Some experts are warning of a looming mental health crisis in the wake of the Covid-19 pandemic that we are apparently ill-prepared for, and journalists are amplifying this message.
Everyone, it seems, is depressed and there is a new health curve to flatten.
We believe these warnings are being overdone, and definitely overlook the potential for post-traumatic growth (more on that in a minute).
There’s no question that the Covid-19 pandemic, the largest global disruption since World War II, is devastating millions of people with unexpected illness, disability, or death; financial insecurity; postponed weddings or virtual graduations; and more. A recent census study of Americans estimated the rates of anxiety and depression to be as high as 35%. We are being warned that the pandemic may increase rates of post-traumatic stress disorder, since being exposed to actual or potential death is the very definition of trauma.
While it is valuable to report on people’s mental states, emphasizing the potential for anxiety and depression too much can devolve into fearmongering and backfire.
People respond to trauma in various ways. Most show resilience and don’t develop long-standing mental health problems after experiencing a traumatic event. This response makes our work as psychologists feasible, as we see patients who show resilience even when facing the unimaginable terror or trauma.
Post-traumatic growth is a concept similar to resilience, but distinct from it. It’s a term coined by psychologists Richard Tedeschi and Lawrence Calhoun in the mid-1990s. In essence, post-traumatic growth is positive change that occurs in the aftermath of struggling with a major life crisis or traumatic event. According to Tedeschi and Calhoun, perhaps 50% of people experience post-traumatic growth after enduring a trauma.
It looks different for each person. Post-traumatic growth is a process, not an outcome, and typically involves developing positive responses in these areas: appreciation of life, enhanced relationships with others, new possibilities in life, newly identified personal strength, and spiritual or existential change.
Viktor Frankl, an Austrian psychiatrist, wrote in his book “Man’s Search for Meaning” that people are able to thrive after trauma by finding or imposing meaning on the experience. As a survivor of the Nazi concentration camps, Frankl knew what he was talking about. If he could see growth in his experiences, then Americans should be able to see it in an epidemic that has altered daily life.
Post-traumatic growth often arises after a situation has ended. None of us has an idea when the pandemic and its effects will be over, so that uncertainty may keep us from moving forward. It’s all the more reason to get things back to what we defined as normal at the beginning of the year.
We aren’t recommending trauma or adverse experiences as a growth journey, or suggesting that Covid-19 is a good thing. It isn’t. It has overwhelmed millions of people around the globe. But filling the uncertainty with dire prophecies about declining mental health adds to the anxiety people feel and becomes self-fulfilling. People need to be comforted and the research on post-traumatic growth can help with that. Negative attitudes such as stigma and shame can prevent seeking help, which could prevent this type of recovery, whereas optimism, altruism, social support, and self-confidence may foster post-traumatic growth.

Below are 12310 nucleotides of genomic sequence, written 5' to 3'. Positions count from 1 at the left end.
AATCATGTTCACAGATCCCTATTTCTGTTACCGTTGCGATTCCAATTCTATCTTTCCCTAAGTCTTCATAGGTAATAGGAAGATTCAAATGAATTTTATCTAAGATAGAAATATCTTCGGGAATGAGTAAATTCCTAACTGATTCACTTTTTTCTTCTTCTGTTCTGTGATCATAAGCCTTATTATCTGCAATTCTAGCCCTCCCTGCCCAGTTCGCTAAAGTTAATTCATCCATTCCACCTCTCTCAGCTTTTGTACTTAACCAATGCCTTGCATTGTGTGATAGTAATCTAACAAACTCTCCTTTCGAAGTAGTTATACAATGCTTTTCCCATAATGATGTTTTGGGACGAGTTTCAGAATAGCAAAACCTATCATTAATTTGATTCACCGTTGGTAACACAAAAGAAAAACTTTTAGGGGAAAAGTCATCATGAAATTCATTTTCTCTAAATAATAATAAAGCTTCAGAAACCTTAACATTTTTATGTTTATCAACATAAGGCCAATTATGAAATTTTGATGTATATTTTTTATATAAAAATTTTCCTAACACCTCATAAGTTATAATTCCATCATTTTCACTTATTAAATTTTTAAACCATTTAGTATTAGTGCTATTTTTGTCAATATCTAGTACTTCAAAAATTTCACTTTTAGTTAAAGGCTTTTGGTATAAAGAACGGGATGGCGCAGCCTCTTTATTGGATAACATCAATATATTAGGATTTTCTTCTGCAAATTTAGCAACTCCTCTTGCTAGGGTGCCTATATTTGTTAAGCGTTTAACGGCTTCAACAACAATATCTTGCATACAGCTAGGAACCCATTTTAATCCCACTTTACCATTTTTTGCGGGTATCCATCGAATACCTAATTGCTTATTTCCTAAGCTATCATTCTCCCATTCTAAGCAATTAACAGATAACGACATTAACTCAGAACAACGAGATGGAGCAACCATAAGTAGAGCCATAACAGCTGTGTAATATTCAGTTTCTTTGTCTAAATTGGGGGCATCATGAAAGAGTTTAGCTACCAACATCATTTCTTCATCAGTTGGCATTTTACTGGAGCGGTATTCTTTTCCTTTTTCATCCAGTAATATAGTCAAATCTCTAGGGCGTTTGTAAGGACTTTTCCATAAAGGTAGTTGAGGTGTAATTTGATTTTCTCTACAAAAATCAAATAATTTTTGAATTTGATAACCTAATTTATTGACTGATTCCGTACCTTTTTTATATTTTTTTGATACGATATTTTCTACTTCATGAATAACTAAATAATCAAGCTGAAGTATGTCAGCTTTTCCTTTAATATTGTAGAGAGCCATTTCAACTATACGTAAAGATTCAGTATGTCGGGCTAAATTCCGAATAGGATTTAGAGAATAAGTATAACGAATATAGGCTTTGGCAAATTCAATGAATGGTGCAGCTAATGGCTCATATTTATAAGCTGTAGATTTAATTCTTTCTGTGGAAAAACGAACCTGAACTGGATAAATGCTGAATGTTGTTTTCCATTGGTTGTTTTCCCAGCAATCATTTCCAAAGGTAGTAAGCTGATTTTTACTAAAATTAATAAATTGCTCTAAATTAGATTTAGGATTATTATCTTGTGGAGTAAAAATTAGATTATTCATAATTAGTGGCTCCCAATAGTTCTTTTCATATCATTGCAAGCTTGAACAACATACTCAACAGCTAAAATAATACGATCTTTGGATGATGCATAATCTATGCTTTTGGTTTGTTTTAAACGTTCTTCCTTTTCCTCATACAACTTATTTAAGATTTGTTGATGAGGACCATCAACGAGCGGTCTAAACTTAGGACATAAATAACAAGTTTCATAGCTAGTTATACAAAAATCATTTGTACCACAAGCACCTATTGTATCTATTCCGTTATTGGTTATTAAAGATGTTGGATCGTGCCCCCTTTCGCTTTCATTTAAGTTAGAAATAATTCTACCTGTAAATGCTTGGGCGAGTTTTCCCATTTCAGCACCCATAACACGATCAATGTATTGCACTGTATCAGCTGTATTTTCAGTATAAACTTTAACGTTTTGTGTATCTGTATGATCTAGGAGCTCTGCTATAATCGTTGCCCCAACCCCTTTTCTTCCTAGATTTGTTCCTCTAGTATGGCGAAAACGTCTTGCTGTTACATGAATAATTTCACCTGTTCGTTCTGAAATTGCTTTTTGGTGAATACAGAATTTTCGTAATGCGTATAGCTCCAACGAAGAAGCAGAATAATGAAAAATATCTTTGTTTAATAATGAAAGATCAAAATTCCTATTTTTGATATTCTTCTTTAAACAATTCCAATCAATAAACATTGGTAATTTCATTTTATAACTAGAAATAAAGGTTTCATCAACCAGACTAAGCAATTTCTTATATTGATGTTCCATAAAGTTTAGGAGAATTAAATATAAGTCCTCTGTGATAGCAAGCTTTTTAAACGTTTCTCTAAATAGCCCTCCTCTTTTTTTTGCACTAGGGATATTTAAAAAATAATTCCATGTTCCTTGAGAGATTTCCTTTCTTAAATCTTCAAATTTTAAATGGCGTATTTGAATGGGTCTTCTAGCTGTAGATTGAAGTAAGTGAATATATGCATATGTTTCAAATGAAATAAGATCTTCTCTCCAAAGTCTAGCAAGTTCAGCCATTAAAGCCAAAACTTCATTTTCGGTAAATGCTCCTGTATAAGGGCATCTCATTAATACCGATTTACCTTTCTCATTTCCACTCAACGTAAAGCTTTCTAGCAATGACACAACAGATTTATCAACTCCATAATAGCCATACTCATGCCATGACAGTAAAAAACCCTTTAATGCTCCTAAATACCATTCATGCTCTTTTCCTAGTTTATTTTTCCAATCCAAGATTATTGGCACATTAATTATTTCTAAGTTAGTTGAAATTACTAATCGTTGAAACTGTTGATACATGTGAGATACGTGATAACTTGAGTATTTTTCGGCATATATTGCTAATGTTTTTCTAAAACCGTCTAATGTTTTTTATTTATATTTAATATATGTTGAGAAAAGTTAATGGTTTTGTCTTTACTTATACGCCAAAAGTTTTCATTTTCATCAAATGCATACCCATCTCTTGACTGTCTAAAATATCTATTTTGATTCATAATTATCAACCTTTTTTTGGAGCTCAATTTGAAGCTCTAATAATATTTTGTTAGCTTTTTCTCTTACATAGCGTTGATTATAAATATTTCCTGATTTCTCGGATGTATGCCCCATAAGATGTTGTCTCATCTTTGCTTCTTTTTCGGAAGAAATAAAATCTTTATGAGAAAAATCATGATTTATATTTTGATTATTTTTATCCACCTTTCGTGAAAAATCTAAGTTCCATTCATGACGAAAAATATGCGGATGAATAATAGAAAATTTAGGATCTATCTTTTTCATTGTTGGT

The paradox of this process is that experiencing loss, although devastating, may help some individuals focus on what they have, and be grateful for the small things. Learning about the many aspects of life that are out of our control allows us to focus on what is within our control and make meaning out of the situation and the decisions we make.
Vulnerability can often become the glue that binds together people and communities, building strength that was otherwise unimagined. A crisis like this pandemic may provide unsought opportunities to grow and find new ways to appreciate life. We may someday look back on this and see the first half of 2020 in a far different light than we do now.
Jay Behel is an associate dean of student affairs and associate professor in the Division of Behavioral Sciences at Rush Medical College in Chicago. Jennifer A. Coleman is a clinical psychologist and assistant professor with the Road Home Program for veterans and their families at Rush University Medical Center.
Please, for everyone’s sake, just stop. Please stop talking and think for a second about what you’re saying and who you’re saying it to.
You think warnings about mental health problems caused by this crisis are “overdone?” Maybe they are, but I’m pretty sure “shut up about your problems and look on the bright side!” is not a good tonic for that.
You want to talk about “post-traumatic growth?” Well, let’s look at some of the things you consider necessary for achieving that – specifically, “altruism” and “social support.” In the U.S., today, we don’t have either of those things. What we have are landlords slavering to evict people who can’t pay rent, businesses demanding that “essential” workers come in sick, idiots who won’t wear masks to save their own lives, let alone others, public health experts who solemnly declared that poverty and misery were the only ways to deal with this pandemic, a government that never provided remotely enough assistance, and a president who’s a mass-murdering monster. Unless you can magically change that state of affairs – which you have no impetus to do, as you’re well-off professionals yourselves – there’s not going to be much chance for growth.